One play before Justin Tucker broke an NFL record and broke Detroit Lions hearts with one mighty swing of his right leg, Lamar Jackson stood in the shotgun, with the game clock at 0:07, and the play clock at ... :00.
With the ball at the Lions' 48-yard line, from which Tucker would ultimately kick a 66-yard game-winning field goal, the play clock seemed to expire.
The Justin Tucker game-winning kick from 66 yards never should have happened. According to CBS broadcast graphic, this should have been a delay of game on Baltimore on the play before the field goal. #Lions #Ravens pic.twitter.com/YnVOuC3KXX
— Jonathan Deutsch (@JonathanD_TV) September 26, 2021
A delay-of-game penalty would have cost the Ravens 5 yards, and turned Tucker's 66-yarder into an even more improbable 71-yarder. Instead, it wasn't called.
When asked about the no-call postgame, Lions coach Dan Campbell said, with a shake of his head: "Yeah, there's nothing I can say to that. ...Tomorrow you'll get an apology [from the league], and it doesn't mean anything. That's life."
Ravens coach John Harbaugh, speaking at his own postgame news conference, argued "that's not gonna be delay of game," because "there's always leeway on that." He was referring to the refereeing mechanics behind delay-of-game calls. As former NFL official Terry McAulay explained to Yahoo Sports, the back judge must monitor both the snap and play clock. They will blow their whistle and throw a flag only if they see the clock strike zero, shift their focus back to the ball and see it still un-snapped.
"There is a built-in delay," said McAulay, who worked NFL games for two decades.
"But," McAulay continued, "that timeframe is normally around .5 seconds, plus or minus a couple tenths of a second. There really is no situation where it should be more than 1 second."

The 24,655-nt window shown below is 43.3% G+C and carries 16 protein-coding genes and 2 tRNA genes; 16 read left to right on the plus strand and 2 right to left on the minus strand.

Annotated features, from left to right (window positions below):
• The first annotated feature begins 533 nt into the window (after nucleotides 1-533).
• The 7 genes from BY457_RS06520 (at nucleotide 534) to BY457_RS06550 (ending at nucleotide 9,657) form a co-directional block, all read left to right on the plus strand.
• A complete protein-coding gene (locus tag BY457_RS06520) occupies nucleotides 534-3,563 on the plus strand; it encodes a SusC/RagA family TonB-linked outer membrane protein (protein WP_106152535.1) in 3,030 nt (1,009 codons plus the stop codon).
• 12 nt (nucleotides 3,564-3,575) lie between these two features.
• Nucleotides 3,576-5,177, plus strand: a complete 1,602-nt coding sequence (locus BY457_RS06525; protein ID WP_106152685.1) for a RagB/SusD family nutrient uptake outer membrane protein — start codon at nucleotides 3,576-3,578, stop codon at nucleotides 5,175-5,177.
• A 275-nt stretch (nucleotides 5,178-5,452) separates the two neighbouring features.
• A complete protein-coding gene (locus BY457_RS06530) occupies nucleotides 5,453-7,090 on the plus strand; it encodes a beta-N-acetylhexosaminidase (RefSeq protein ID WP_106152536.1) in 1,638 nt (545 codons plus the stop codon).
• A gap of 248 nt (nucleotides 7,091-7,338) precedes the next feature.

On Sunday, there were roughly 1.4 seconds between play clock expiration and the Ravens' snap.
"That's an extended period of time," former NFL ref Gene Steratore said on CBS's postgame show. "That feels to me like it's longer than the normal progression of giving that offense that extra fraction of a second or full second."
"This," McAulay said, "clearly should have been a foul for delay of game."
Referee Scott Novak, whose crew worked Sunday's game at Ford Field, told Justin Rodgers of the Detroit News that he hadn't yet reviewed the play, but that he was confident the back judge was in position to properly monitor the play clock. Novak raised the possibility there could have been a discrepancy between the in-stadium play clock and the one shown to viewers on TV.
“I don’t know if they’re synced up or not," Novak said.
Replays, however, showed that the clocks were more or less in sync. McAulay, who now works as an analyst for NBC, said a discrepancy is "highly unlikely these days."
And Steratore said there is no merit to the thought that officials would ignore the delay because it came at such a high-stakes moment in the game.
"No," Steratore said. "You don't even have that thought."
Jeff Triplette, another longtime NFL official, spotted a potential explanation for the missed call: Lions defensive lineman Michael Brockers lined up directly over the ball.
"This could have certainly blocked the view of the [back judge]," Triplette told Yahoo Sports. That, Triplette said, "could make it take a moment or more longer" for the back judge to look down from the play clock to the center, determine that the ball hadn't been snapped, and throw a flag.